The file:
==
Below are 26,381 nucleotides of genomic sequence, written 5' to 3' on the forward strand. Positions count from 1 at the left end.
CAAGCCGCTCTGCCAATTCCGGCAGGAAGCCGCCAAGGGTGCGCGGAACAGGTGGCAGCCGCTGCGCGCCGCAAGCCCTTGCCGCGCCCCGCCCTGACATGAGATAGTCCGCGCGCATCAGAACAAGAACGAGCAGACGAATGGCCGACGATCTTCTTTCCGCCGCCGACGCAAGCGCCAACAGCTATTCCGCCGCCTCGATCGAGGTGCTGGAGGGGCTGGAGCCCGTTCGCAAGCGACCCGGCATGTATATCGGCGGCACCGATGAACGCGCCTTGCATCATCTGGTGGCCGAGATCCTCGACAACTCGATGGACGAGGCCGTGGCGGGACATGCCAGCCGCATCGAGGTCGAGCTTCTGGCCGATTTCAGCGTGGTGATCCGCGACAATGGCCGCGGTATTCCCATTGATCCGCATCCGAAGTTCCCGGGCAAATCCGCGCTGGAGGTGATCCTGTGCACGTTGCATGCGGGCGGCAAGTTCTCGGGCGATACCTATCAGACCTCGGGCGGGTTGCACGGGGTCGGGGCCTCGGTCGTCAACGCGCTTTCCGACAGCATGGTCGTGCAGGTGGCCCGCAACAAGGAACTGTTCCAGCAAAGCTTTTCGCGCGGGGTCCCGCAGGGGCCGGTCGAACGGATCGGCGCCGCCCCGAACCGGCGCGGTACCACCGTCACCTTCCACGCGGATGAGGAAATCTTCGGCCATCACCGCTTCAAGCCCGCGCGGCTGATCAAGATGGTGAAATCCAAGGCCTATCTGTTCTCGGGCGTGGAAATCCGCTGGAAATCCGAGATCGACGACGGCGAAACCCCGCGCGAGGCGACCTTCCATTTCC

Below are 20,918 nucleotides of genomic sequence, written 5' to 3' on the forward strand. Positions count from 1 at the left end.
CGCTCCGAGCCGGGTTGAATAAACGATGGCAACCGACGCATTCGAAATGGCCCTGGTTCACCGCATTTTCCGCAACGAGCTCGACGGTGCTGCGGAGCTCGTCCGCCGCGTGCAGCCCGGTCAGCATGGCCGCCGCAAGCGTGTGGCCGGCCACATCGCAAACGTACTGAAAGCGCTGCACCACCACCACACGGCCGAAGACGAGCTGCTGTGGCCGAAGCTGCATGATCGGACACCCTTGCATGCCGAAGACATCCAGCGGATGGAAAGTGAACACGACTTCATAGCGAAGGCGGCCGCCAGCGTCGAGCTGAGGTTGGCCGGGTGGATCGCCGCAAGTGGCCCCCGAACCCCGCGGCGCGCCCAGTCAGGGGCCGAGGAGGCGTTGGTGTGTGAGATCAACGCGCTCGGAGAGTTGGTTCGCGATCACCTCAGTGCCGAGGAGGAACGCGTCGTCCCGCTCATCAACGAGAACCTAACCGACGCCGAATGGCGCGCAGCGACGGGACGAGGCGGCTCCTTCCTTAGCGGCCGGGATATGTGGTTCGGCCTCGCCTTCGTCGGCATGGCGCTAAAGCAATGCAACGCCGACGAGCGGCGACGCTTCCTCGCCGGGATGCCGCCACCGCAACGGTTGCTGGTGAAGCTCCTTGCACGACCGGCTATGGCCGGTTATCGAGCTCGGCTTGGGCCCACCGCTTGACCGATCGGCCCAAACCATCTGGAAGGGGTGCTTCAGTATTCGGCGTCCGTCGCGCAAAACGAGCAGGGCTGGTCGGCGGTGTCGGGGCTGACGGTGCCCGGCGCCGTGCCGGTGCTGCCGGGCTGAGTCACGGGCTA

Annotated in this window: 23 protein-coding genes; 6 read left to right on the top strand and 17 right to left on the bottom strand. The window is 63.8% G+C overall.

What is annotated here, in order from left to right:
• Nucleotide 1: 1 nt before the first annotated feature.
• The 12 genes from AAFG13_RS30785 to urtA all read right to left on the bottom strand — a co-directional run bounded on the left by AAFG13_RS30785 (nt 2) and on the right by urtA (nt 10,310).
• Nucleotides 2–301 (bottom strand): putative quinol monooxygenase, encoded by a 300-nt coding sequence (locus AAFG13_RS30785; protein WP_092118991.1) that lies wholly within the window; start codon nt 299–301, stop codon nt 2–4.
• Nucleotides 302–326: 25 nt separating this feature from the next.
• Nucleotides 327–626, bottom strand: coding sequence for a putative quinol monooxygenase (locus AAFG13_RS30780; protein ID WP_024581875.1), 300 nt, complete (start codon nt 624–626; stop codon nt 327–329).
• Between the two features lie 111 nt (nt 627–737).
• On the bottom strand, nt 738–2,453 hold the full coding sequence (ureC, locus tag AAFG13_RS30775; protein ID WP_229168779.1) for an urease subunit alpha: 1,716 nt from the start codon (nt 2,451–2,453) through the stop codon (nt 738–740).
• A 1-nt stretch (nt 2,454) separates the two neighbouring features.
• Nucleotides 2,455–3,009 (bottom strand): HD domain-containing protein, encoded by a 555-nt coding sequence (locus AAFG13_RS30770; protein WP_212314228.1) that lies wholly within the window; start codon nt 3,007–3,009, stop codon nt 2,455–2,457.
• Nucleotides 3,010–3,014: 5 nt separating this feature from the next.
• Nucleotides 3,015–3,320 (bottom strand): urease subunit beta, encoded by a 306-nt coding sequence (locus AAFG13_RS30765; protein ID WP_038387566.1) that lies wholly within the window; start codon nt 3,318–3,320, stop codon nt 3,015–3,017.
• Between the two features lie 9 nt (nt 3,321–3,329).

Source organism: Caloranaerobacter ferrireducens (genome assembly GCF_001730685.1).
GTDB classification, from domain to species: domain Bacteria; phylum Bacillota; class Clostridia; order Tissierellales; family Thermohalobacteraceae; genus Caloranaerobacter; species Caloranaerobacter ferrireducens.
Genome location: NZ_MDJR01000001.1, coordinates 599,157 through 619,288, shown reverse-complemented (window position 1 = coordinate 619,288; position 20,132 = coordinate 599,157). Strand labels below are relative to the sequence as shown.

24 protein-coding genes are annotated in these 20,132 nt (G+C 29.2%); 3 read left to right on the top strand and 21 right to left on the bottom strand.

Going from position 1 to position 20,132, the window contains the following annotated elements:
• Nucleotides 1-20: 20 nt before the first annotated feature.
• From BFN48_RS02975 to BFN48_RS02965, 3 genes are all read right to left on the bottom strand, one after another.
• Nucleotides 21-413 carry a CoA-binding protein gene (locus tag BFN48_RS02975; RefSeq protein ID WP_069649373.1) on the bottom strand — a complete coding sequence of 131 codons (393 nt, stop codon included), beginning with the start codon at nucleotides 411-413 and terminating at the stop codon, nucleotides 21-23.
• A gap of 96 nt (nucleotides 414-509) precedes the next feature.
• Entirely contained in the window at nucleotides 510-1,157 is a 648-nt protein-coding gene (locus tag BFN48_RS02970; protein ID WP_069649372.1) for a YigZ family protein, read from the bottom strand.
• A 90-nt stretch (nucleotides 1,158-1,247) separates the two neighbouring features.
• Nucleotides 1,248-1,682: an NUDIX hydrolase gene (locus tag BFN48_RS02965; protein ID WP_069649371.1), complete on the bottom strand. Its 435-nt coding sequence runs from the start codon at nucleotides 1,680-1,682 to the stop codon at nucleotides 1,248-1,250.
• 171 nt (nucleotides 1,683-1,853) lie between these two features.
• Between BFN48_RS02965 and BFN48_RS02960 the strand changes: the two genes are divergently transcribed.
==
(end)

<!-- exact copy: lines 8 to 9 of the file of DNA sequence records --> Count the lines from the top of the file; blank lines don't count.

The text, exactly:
• The 12 genes from AAFG13_RS30785 to urtA all read right to left on the bottom strand — a co-directional run bounded on the left by AAFG13_RS30785 (nt 2) and on the right by urtA (nt 10,310).
• Nucleotides 2–301 (bottom strand): putative quinol monooxygenase, encoded by a 300-nt coding sequence (locus AAFG13_RS30785; protein WP_092118991.1) that lies wholly within the window; start codon nt 299–301, stop codon nt 2–4.